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Q. Who is Mr. Smarty Plants?

A: There are those who suspect Wildflower Center volunteers are the culpable and capable culprits. Yet, others think staff members play some, albeit small, role. You can torture us with your plant questions, but we will never reveal the Green Guru's secret identity.

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Ask Mr. Smarty Plants

Ask Mr. Smarty Plants is a free service provided by the staff and volunteers at the Lady Bird Johnson Wildflower Center.

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Please forgive us, but Mr. Smarty Plants has been overwhelmed by a flood of mail and must take a break for awhile to catch up. We hope to be accepting new questions again soon. Thank you!

Need help with plant identification, visit the plant identification page.

 
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Wednesday - July 10, 2013

From: Houston, TX
Region: Southwest
Topic: Seed and Plant Sources, Herbs/Forbs
Title: Source for two violas for Houston
Answered by: Barbara Medford

QUESTION:

I live in Houston, TX. Can you tell me where I can buy viola rotundifolia and viola cucullata? I understand these are round-leaved yellow violet and marsh blue violet respectively. I stumbled on these while searching and I have fallen in love with them. And I have the perfect spot. Thank you!

ANSWER:

Viola rotundifolia (Roundleaf yellow violet) shows up on this USDA Plant Profile Map as growing naturally no nearer Texas than Tennessee.

Viola cucullata (Blue marsh violet), in this USDA Plant Profile Map also grows mostly in the eastern United States, but as close to Texas as Arkansas and Mississippi.  Let's look at some more information on each of these two plants to see why they don't appear to favor Harris County in Texas.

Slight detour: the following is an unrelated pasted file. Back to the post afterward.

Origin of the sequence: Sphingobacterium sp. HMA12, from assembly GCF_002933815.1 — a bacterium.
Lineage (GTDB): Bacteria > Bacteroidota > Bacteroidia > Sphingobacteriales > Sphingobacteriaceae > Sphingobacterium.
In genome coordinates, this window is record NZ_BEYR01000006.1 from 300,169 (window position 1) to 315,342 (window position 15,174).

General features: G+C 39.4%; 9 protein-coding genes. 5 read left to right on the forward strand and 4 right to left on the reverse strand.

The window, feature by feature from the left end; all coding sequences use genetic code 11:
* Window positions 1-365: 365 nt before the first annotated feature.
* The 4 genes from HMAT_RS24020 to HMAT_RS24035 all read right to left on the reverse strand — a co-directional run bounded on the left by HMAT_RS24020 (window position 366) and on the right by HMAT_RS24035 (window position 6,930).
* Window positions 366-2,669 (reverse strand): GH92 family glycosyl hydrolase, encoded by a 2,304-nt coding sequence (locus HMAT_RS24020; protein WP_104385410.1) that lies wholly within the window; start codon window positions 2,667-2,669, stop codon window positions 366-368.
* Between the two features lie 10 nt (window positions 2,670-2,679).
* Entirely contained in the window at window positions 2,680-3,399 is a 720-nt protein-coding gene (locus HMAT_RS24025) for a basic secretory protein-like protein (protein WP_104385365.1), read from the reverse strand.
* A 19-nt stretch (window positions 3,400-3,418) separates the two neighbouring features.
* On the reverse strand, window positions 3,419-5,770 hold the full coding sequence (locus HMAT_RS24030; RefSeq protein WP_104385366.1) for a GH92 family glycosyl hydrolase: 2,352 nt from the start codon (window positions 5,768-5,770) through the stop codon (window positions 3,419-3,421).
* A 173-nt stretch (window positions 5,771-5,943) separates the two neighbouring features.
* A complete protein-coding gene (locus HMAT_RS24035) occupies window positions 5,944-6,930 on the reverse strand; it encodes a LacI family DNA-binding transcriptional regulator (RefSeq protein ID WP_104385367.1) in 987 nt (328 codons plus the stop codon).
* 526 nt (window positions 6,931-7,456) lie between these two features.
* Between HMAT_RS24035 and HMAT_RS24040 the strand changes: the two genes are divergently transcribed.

From the Missouri Botanical Garden, (where they do grow) on Viola cucullata:

"Easily grown in average, medium to wet, well-drained soils in full shade. Prefers moist, humusy soils. Soils should not be allowed to dry out. Freely self-seeds to the point of being weedy. Performs better in cool summer climates."

So, what do you think - is Houston in a cool summer climate?

From Minnesota Wildflowers on Blue Marsh Violet. Note a box on that page with this message:

"Where to buy native seed and plants

Map of native plant purveyors in the upper midwest

Help support this site by buying seeds & plants from these vendors. Tell them we sent you!"

Don't believe Houston is in the upper midwest, either. So, we will refer you to our National Suppliers Directory. Put your town and state or just your zip code in the"Enter Search Location"  box and click GO. You will get a list of native plant nurseries, seed suppliers, and consultants in your general area. Beyond that, you might Google by the common name of each (round-leaved yellow violet or blue marsh violet) and you could find nursery advertisements; however, we are betting they are going to be from other states where growing conditions are very different.

We hate to see you spin your wheels, but from what we are seeing, we are betting that nothing you could do would induce either plant to grow in Houston. Remember, you were warned!

 

From the Image Gallery


Marsh blue violet
Viola cucullata

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